Second Thots

Sometimes one has to step back, take pause, and have some "second thots"

Sunday, December 03, 2006


The Dion victory

Dion gives his victory speech (photo by The Gazette/Phil Carpenter)

There will be a lot of commentary in the next few days about Stephane Dion's rise to the leadership of the Liberal party. I wonder how much of it will include the real reason why Dion won.

Gerard Kennedy clearly put Dion over the top. Yet, contrary to what many are saying, and taking into account the selfish reasons for why people do things in politics, Gerard Kennedy did what he did for one main reason: Gerard Kennedy. It has little to do about winning the next election, because Stephane Dion is not about winning the next election.

Stephane Dion being leader now means Gerard Kennedy just became front-runner in the next race to become leader after Dion. That leader will almost certainly not be from Quebec, won't be a francophone, and will have some Western roots to boot. That's Gerard Kennedy. That's why he supported Dion for leader.


Another thing I found interesting about Dion as winner is that, for the first time that I can remember, the Liberals did something that wasn't about winning elections or pleasing party bosses. Picking Dion for leader was, among other things, about: a) saying no to Iggy and Rae; b) saying yes to what it means to be a Liberal. So, maybe for the first time in a long time, Canadians will see Liberals as they are, instead of what they can do for them. I'm not sure the Liberals will like the result, however. We'll see.


For the above reasons, as well as others, I think Stephane Dion has a lesser chance, compared to Iggy or Rae, for electoral success in any upcoming election. Yes, he's always been underestimated, but being leader of a major national political party is a whole different ball game. It's unclear if he's got what it takes, and he's only got a certain amount of time to prove it, too.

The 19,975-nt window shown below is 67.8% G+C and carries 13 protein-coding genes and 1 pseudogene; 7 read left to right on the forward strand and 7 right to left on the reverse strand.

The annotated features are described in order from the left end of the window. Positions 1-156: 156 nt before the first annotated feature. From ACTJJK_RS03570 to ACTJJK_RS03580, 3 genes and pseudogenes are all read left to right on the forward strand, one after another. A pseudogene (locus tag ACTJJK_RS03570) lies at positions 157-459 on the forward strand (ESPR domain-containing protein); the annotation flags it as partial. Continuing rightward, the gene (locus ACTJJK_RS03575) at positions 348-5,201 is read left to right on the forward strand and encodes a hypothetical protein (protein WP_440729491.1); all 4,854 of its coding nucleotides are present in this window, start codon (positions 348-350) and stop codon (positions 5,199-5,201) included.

If the Liberal convention was more democratic, by implementing a one-person-one-vote system instead of a delegated one, then I don't think Dion would have become leader. While being everyone's second choice wins in these kinds of setups, I don't think it wins in general elections. Joe Clark and Dalton McGuinty, although achieving some electoral success, prove that winning because you're not someone else leads to other kinds of difficulties on the road to political leadership.


I also think that the other three party leaders in the House of Commons will be happy with Dion as the Liberal pick for leader. They all would have been happier with Ignatieff, but they'll probably settle for Dion without a fuss. He represents the past, has baggage in Quebec, and his ability to grow Liberal support in areas it needs to grow is probably limited. These are all handicaps the other parties will exploit in the coming weeks and months.


So, congratulations to Stephane Dion for winning one of the most coveted prizes in Canadian electoral politics — at least until now.


As somewhat of an afterthought: a) Why in the world did the Liberals have both Chretien and Martin speak right before the new leader was presented to Canadians? b) Why in the world did the Liberals have Martin give a self-serving speech AFTER Dion was declared the winner, but BEFORE Dion gave his victory speech? It was one of the oddest political moments I have ever witnessed.

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